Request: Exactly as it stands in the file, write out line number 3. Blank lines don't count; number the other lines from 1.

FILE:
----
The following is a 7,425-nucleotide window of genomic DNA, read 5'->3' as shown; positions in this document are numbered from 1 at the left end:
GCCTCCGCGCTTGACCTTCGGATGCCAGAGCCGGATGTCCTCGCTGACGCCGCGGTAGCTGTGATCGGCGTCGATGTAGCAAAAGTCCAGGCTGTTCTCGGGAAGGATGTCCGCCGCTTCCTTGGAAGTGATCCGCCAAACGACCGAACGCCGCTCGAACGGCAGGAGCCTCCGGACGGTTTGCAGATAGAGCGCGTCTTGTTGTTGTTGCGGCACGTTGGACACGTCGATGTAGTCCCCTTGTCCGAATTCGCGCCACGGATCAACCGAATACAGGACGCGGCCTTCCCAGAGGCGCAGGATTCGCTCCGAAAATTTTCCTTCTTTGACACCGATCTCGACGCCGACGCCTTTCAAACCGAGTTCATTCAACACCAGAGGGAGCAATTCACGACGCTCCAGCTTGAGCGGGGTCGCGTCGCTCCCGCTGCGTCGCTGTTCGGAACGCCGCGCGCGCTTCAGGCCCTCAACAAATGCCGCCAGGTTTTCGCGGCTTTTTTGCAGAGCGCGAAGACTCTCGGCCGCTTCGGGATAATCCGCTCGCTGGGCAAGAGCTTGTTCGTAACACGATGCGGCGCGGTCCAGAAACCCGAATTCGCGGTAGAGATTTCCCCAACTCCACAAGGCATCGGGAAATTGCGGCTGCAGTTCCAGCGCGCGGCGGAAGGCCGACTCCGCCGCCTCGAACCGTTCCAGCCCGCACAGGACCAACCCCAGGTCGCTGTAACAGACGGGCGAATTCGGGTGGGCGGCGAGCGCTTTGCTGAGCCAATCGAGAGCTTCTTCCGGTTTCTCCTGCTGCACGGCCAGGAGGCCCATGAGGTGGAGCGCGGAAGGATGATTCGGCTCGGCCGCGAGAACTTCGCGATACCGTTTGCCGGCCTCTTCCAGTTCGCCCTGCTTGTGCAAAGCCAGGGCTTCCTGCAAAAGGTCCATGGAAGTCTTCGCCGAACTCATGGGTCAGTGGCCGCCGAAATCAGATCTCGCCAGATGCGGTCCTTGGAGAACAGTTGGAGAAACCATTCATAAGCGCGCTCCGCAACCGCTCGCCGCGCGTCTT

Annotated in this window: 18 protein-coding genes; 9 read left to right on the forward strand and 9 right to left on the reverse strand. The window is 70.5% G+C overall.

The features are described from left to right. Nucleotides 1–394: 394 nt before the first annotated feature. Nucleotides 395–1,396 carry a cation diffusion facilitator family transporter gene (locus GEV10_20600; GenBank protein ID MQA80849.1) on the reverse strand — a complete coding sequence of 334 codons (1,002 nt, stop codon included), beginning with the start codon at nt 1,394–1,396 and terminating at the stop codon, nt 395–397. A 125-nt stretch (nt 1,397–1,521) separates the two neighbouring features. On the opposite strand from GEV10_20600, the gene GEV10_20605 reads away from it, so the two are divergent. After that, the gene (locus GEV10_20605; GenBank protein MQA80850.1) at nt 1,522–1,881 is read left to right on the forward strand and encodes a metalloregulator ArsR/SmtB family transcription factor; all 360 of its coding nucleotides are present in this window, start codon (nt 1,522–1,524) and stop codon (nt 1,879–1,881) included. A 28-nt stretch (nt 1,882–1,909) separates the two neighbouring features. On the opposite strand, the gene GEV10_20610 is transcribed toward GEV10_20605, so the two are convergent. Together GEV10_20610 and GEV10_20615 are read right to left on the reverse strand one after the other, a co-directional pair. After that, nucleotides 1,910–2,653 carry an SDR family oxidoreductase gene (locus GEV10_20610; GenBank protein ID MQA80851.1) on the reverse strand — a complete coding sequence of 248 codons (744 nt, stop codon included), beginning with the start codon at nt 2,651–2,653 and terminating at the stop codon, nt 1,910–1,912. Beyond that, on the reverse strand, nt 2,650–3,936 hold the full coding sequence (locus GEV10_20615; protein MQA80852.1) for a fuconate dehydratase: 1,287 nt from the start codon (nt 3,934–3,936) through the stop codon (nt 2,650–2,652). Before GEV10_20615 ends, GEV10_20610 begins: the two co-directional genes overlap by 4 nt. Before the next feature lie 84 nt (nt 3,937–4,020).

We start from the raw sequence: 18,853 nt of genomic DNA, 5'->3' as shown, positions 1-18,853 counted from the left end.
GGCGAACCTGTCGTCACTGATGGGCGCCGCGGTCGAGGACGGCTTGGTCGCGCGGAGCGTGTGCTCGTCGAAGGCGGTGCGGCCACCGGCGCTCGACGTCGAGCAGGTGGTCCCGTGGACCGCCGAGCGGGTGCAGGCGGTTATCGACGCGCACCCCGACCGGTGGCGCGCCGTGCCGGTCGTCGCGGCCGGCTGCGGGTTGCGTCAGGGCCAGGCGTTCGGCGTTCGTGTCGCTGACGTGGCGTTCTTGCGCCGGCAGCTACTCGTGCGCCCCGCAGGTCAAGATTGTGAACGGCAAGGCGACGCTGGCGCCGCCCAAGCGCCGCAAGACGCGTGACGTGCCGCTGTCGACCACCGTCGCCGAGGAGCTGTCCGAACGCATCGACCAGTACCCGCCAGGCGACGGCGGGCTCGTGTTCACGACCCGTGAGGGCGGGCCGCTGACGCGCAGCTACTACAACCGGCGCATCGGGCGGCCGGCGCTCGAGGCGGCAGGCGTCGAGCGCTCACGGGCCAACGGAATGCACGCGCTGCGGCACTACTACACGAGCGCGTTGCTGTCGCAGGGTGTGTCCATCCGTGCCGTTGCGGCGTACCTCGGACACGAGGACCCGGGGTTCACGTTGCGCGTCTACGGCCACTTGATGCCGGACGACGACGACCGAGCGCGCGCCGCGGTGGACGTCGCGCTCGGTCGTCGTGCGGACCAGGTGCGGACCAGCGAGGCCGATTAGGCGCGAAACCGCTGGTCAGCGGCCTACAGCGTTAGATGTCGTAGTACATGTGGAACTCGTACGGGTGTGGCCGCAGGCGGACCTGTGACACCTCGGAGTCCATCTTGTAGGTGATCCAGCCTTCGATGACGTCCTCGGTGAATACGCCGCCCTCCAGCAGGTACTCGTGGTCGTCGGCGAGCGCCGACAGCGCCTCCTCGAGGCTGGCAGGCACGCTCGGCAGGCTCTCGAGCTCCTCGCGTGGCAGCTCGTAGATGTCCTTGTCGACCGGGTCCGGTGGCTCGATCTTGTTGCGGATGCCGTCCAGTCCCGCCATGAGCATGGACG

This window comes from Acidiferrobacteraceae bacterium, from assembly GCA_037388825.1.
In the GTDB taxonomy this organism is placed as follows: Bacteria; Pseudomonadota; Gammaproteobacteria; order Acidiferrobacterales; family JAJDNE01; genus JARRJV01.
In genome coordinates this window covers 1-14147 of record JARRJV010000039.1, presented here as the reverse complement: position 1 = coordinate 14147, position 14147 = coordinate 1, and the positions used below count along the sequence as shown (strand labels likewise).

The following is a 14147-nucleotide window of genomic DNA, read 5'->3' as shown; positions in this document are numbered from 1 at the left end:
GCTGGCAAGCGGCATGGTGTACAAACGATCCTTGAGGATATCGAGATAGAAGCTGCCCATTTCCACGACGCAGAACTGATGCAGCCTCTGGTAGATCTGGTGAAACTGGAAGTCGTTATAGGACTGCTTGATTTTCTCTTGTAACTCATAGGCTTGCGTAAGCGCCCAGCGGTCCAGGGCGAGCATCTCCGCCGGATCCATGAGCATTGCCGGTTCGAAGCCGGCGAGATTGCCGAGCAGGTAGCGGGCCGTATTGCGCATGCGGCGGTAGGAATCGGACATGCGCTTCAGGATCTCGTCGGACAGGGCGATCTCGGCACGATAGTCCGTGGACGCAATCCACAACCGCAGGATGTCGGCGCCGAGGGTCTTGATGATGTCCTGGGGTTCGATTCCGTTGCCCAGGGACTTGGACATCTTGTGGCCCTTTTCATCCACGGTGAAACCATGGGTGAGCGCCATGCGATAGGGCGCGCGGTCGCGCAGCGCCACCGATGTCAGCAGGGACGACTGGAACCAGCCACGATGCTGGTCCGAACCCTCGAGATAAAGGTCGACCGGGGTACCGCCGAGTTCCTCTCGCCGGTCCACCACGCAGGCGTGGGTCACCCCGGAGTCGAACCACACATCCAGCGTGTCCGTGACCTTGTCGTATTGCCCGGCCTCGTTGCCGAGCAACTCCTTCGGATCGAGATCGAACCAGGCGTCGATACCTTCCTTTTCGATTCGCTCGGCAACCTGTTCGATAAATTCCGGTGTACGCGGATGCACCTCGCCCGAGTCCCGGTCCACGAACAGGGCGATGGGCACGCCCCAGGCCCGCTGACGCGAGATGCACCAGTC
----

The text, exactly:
Annotated in this window: 18 protein-coding genes; 9 read left to right on the forward strand and 9 right to left on the reverse strand. The window is 70.5% G+C overall.